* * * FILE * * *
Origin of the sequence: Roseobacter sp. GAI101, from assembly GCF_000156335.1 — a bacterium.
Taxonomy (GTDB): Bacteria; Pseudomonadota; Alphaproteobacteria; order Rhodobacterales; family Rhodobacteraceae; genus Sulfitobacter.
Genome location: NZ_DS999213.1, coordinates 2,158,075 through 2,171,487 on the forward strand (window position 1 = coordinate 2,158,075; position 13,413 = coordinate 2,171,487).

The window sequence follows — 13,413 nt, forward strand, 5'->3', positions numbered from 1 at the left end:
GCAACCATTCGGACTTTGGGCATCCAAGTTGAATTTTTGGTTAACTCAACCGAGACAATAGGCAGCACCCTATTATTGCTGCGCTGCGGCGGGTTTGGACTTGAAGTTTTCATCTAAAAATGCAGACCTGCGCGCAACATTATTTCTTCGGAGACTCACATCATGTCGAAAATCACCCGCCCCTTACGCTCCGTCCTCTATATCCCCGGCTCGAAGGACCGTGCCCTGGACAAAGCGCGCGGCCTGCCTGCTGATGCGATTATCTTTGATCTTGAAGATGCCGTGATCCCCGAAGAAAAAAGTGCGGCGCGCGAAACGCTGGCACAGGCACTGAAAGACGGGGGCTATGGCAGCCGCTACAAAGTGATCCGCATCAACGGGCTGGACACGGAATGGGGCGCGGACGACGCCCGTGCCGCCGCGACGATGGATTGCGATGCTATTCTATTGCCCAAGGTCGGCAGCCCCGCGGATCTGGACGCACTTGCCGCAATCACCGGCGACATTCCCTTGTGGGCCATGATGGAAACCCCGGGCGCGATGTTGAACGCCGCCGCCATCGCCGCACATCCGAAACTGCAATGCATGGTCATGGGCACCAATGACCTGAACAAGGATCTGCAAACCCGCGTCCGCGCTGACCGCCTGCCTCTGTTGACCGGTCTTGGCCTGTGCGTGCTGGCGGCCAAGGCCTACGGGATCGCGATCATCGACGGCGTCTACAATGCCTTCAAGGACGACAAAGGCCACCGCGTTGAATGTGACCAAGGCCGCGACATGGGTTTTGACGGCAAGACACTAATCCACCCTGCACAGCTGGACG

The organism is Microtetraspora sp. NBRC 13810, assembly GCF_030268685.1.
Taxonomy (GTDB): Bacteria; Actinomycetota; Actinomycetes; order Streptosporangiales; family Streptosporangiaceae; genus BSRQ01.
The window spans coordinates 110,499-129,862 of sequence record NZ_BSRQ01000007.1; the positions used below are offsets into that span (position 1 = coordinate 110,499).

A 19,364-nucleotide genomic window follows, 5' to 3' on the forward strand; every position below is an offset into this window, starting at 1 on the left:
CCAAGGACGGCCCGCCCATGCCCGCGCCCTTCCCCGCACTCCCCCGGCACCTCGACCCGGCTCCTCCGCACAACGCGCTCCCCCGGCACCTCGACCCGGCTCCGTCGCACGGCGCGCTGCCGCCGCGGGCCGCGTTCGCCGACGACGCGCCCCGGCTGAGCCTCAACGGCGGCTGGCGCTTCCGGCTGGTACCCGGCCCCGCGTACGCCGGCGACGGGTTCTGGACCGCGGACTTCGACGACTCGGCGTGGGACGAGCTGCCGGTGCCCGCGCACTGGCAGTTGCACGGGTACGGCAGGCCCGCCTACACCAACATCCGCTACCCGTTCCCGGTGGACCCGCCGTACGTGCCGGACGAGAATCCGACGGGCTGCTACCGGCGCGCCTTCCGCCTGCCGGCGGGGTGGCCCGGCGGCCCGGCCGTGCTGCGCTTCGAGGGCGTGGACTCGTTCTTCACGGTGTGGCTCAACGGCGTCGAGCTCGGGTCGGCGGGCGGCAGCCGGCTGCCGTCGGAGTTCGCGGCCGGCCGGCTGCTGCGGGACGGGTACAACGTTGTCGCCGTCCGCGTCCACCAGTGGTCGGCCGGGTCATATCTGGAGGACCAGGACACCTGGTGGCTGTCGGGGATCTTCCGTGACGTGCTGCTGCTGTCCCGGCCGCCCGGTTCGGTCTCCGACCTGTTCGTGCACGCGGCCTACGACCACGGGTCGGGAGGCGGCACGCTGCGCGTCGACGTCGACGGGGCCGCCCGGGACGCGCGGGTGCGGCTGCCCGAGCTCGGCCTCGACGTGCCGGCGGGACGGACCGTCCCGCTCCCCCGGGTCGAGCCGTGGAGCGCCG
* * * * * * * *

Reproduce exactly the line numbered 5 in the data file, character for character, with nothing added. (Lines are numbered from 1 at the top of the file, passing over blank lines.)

GCAACCATTCGGACTTTGGGCATCCAAGTTGAATTTTTGGTTAACTCAACCGAGACAATAGGCAGCACCCTATTATTGCTGCGCTGCGGCGGGTTTGGACTTGAAGTTTTCATCTAAAAATGCAGACCTGCGCGCAACATTATTTCTTCGGAGACTCACATCATGTCGAAAATCACCCGCCCCTTACGCTCCGTCCTCTATATCCCCGGCTCGAAGGACCGTGCCCTGGACAAAGCGCGCGGCCTGCCTGCTGATGCGATTATCTTTGATCTTGAAGATGCCGTGATCCCCGAAGAAAAAAGTGCGGCGCGCGAAACGCTGGCACAGGCACTGAAAGACGGGGGCTATGGCAGCCGCTACAAAGTGATCCGCATCAACGGGCTGGACACGGAATGGGGCGCGGACGACGCCCGTGCCGCCGCGACGATGGATTGCGATGCTATTCTATTGCCCAAGGTCGGCAGCCCCGCGGATCTGGACGCACTTGCCGCAATCACCGGCGACATTCCCTTGTGGGCCATGATGGAAACCCCGGGCGCGATGTTGAACGCCGCCGCCATCGCCGCACATCCGAAACTGCAATGCATGGTCATGGGCACCAATGACCTGAACAAGGATCTGCAAACCCGCGTCCGCGCTGACCGCCTGCCTCTGTTGACCGGTCTTGGCCTGTGCGTGCTGGCGGCCAAGGCCTACGGGATCGCGATCATCGACGGCGTCTACAATGCCTTCAAGGACGACAAAGGCCACCGCGTTGAATGTGACCAAGGCCGCGACATGGGTTTTGACGGCAAGACACTAATCCACCCTGCACAGCTGGACG